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Eur J Clin Microbiol Infect Dis. 2018 Jun;37(6):1119-1123. doi: 10.1007/s10096-018-3226-6. Epub 2018 Apr 17.

Gender affects prognosis of methicillin-resistant Staphylococcus aureus bacteremia differently depending on the severity of underlying disease.

Author information

1
Seoul National University Bundang Hospital, Seongnam, South Korea.
2
Inje University Ilsan Paik Hospital, Goyang, South Korea.
3
Chonnam National University Hospital, Gwangju, South Korea.
4
Seoul National University Hospital, Seoul, South Korea.
5
Yonsei University Wonju College of Medicine, Wonju, South Korea.
6
Chonnam National University Hwasun Hospital, Hwasun, South Korea.
7
Pusan National University Hospital, Busan, South Korea.
8
Inje University Haeundae Paik Hospital, Busan, South Korea.
9
Daegu Fatima Hospital, Daegu, South Korea.
10
Ehwa Womans University Hospital, Seoul, South Korea.
11
Chungnam National University School of Medicine, Daejeon, Republic of Korea. alice@cnuh.co.kr.
12
Seoul National University Bundang Hospital, Seongnam, South Korea. hbkimmd@snu.ac.kr.

Abstract

We aimed to elucidate the potential impact of gender on prognosis of Staphylococcus aureus bacteremia (SAB). We analyzed SAB cases prospectively collected over an 8-year period at 11 hospitals in Korea. SAB-related mortality was pre-defined as a death within 30 days from the onset of SAB without other apparent cause of death. The effect of gender on SAB-related mortality was examined in the entire cohort and in subgroups stratified according to methicillin resistance and Charlson's comorbidity-weighted index (CCWI) score. Those factors independently associated to SAB-related mortality were explored. Among 1974 eligible cases, SAB-related mortality rates in male and female were 21.2% (259/1224) and 21.9% (164/750), respectively (P = 0.786). The SAB-related mortality rate was independently higher in male than that in female in CCWI score ≤ 3 methicillin-resistant SAB (MRSAB) group (15.9 vs. 6.2%; aOR 3.65, 95% CI 1.46-9.13; P = 0.006) while the association tended to be inverse when CCWI score rises. Interaction between CCWI score and gender to MRSAB-related mortality was significant in multivariate analysis (aOR 0.85, 95% CI 0.74-0.96; P = 0.011). There was no significant interaction between gender and CCWI in entire SAB or methicillin-susceptible SAB cohorts. Gender may affect clinical outcomes of MRSAB differently depending on the severity of underlying disease.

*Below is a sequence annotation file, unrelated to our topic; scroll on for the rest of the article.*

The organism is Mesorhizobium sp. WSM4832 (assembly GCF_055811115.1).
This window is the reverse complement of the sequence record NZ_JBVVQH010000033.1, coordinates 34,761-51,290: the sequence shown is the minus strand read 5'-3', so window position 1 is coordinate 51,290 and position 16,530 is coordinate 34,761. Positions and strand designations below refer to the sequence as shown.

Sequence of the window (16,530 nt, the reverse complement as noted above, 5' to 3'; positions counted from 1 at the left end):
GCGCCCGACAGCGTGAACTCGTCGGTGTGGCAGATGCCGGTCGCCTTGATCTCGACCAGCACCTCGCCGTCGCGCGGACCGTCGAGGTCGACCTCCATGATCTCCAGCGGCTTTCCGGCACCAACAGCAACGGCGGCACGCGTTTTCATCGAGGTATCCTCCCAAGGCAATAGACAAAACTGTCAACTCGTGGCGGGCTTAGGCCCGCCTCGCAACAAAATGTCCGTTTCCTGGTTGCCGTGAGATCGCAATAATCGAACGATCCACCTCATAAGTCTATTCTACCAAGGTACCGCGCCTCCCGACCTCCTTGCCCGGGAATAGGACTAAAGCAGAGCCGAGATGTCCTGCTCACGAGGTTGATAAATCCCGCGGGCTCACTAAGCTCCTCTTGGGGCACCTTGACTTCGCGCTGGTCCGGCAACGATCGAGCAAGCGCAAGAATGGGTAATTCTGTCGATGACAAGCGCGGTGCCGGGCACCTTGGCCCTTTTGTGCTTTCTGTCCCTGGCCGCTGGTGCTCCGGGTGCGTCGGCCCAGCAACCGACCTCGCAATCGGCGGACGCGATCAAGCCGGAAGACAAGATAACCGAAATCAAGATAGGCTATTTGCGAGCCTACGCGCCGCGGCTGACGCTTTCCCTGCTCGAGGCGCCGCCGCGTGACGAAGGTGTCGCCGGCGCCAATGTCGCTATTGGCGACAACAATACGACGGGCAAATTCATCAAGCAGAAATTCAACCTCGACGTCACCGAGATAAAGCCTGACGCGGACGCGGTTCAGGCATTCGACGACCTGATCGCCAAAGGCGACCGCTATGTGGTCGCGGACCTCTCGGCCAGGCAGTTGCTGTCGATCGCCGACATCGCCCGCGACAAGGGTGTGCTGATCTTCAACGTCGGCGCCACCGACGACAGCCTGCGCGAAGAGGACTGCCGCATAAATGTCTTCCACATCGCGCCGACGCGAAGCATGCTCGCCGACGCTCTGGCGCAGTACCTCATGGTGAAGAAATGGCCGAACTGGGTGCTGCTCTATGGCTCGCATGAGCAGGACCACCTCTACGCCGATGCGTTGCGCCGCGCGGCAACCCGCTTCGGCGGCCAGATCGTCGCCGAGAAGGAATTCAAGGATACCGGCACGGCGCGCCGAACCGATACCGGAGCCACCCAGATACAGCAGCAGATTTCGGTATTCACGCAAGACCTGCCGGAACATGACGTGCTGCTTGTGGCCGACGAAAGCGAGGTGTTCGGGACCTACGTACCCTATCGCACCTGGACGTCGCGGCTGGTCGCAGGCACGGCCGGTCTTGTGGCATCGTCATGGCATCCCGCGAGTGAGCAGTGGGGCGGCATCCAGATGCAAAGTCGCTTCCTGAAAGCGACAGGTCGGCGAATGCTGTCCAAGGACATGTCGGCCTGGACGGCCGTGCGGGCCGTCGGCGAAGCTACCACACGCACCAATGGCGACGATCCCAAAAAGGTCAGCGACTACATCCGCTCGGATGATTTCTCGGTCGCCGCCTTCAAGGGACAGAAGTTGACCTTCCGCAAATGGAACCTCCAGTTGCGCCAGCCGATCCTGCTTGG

KEYWORDS:

Bacteremia; Gender; MRSA; Mortality; Underlying disease

PMID:
29667110
DOI:
10.1007/s10096-018-3226-6
[Indexed for MEDLINE]

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